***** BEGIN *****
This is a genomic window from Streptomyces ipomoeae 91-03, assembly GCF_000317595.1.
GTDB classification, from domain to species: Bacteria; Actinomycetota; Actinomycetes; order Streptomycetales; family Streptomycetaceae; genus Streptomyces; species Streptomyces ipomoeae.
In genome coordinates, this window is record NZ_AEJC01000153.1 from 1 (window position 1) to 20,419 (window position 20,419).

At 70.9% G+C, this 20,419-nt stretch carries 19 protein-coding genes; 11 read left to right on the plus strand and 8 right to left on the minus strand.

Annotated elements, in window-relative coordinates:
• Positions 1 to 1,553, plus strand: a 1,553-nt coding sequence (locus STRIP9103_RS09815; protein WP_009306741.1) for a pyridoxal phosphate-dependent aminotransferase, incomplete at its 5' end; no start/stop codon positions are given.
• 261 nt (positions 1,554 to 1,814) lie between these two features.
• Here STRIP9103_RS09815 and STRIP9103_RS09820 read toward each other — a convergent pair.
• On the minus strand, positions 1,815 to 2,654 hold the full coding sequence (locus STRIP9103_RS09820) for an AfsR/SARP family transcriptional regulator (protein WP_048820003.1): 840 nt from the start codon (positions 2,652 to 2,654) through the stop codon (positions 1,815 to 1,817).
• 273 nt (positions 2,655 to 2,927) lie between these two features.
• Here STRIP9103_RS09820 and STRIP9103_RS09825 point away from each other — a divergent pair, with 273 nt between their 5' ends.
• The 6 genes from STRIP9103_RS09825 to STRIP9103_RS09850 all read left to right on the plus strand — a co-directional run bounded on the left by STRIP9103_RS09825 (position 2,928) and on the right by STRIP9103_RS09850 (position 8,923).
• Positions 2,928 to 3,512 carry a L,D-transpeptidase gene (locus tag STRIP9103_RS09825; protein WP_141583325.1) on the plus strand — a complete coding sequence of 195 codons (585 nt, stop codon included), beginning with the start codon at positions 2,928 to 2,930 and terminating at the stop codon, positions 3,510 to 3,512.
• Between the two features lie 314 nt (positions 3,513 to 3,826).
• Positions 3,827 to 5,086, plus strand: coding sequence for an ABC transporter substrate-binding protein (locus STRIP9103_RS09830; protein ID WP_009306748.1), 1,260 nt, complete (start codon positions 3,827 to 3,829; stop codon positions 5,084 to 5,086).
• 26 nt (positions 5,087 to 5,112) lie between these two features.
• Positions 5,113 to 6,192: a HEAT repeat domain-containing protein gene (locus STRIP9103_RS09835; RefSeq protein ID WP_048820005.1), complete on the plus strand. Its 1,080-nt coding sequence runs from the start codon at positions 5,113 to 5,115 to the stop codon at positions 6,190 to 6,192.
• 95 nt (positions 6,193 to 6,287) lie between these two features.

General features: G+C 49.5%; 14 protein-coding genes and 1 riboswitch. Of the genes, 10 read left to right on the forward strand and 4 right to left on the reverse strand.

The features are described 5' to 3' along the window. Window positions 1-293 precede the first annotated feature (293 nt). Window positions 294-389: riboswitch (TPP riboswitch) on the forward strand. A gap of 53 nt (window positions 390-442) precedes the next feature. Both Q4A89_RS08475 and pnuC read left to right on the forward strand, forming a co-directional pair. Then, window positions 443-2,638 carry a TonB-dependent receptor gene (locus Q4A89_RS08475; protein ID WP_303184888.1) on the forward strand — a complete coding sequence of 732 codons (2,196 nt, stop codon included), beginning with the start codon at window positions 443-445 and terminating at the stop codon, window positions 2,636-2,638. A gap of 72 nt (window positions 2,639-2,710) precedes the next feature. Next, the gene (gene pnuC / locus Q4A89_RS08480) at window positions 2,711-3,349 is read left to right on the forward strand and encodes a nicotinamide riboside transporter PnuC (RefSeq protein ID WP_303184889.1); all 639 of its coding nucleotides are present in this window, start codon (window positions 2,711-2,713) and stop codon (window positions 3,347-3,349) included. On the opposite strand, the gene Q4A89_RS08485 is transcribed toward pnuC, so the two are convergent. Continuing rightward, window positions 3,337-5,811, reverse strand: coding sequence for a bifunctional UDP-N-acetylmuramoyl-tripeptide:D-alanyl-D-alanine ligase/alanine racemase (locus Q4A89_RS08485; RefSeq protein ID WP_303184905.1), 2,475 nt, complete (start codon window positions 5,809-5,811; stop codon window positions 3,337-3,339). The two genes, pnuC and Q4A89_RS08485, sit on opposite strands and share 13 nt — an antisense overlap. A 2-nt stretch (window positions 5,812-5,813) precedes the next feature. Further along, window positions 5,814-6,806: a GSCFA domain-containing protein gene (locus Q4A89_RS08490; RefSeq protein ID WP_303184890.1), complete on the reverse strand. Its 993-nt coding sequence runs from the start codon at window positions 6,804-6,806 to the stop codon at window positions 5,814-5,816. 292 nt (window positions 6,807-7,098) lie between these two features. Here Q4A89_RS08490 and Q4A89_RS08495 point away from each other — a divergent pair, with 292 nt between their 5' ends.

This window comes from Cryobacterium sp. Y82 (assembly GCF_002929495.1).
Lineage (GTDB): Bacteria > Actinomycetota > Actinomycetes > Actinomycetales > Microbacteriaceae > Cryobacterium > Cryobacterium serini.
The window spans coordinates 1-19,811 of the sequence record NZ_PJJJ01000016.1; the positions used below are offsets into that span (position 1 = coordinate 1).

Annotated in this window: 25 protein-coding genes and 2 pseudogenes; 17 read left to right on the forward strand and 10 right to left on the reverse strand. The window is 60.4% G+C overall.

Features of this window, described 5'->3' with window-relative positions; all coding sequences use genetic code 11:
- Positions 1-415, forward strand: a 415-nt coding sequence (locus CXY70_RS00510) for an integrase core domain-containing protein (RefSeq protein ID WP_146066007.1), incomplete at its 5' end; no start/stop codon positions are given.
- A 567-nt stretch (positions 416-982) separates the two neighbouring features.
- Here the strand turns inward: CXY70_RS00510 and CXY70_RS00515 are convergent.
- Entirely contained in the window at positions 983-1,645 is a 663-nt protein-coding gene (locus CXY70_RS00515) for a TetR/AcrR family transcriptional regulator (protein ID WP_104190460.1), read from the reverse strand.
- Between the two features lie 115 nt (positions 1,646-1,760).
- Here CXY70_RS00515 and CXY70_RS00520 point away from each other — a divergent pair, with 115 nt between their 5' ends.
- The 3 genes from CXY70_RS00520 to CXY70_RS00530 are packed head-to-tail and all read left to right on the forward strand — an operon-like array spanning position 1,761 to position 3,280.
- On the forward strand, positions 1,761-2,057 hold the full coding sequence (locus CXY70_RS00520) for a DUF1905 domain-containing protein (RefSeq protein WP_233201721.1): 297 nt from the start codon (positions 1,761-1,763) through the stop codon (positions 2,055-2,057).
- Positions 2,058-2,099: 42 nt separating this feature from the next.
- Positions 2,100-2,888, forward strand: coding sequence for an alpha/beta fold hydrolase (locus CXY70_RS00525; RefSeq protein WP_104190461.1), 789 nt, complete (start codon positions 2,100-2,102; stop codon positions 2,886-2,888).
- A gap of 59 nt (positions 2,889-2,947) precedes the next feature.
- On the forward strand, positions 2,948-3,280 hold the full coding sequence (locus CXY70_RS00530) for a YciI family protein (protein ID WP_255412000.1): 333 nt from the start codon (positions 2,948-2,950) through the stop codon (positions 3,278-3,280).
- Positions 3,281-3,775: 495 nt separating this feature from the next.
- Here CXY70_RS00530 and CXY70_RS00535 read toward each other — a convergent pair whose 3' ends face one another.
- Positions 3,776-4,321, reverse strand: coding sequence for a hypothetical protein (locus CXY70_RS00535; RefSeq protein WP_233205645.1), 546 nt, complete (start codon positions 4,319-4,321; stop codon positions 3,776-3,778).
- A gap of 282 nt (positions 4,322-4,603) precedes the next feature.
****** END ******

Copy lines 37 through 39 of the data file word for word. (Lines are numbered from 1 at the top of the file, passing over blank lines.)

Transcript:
- On the forward strand, positions 2,948-3,280 hold the full coding sequence (locus CXY70_RS00530) for a YciI family protein (protein ID WP_255412000.1): 333 nt from the start codon (positions 2,948-2,950) through the stop codon (positions 3,278-3,280).
- Positions 3,281-3,775: 495 nt separating this feature from the next.
- Here CXY70_RS00530 and CXY70_RS00535 read toward each other — a convergent pair whose 3' ends face one another.